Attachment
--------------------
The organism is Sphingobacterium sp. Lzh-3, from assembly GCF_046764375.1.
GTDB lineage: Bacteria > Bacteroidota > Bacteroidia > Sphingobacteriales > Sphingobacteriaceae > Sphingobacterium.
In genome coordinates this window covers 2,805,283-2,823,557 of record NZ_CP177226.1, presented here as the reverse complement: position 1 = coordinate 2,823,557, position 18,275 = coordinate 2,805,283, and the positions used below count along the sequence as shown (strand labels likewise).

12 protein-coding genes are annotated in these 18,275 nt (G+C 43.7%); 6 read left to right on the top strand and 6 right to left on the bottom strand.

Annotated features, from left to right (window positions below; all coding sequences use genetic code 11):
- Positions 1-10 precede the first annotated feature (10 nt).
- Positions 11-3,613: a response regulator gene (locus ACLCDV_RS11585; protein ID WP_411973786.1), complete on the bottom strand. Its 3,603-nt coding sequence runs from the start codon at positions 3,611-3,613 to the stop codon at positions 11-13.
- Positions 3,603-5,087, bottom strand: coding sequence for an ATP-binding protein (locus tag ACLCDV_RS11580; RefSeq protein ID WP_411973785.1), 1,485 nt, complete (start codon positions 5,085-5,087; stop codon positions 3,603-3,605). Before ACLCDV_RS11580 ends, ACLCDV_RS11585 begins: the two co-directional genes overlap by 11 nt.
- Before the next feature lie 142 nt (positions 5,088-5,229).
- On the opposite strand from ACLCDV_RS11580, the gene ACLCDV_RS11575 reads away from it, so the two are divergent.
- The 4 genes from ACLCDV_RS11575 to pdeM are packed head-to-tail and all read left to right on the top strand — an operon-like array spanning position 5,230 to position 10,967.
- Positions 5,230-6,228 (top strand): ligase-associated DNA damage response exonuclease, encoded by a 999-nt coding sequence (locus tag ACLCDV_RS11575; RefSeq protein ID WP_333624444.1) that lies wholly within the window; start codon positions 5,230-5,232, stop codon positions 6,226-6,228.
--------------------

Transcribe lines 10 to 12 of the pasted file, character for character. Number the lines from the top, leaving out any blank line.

- On the opposite strand from ACLCDV_RS11580, the gene ACLCDV_RS11575 reads away from it, so the two are divergent.
- The 4 genes from ACLCDV_RS11575 to pdeM are packed head-to-tail and all read left to right on the top strand — an operon-like array spanning position 5,230 to position 10,967.
- Positions 5,230-6,228 (top strand): ligase-associated DNA damage response exonuclease, encoded by a 999-nt coding sequence (locus tag ACLCDV_RS11575; RefSeq protein ID WP_333624444.1) that lies wholly within the window; start codon positions 5,230-5,232, stop codon positions 6,226-6,228.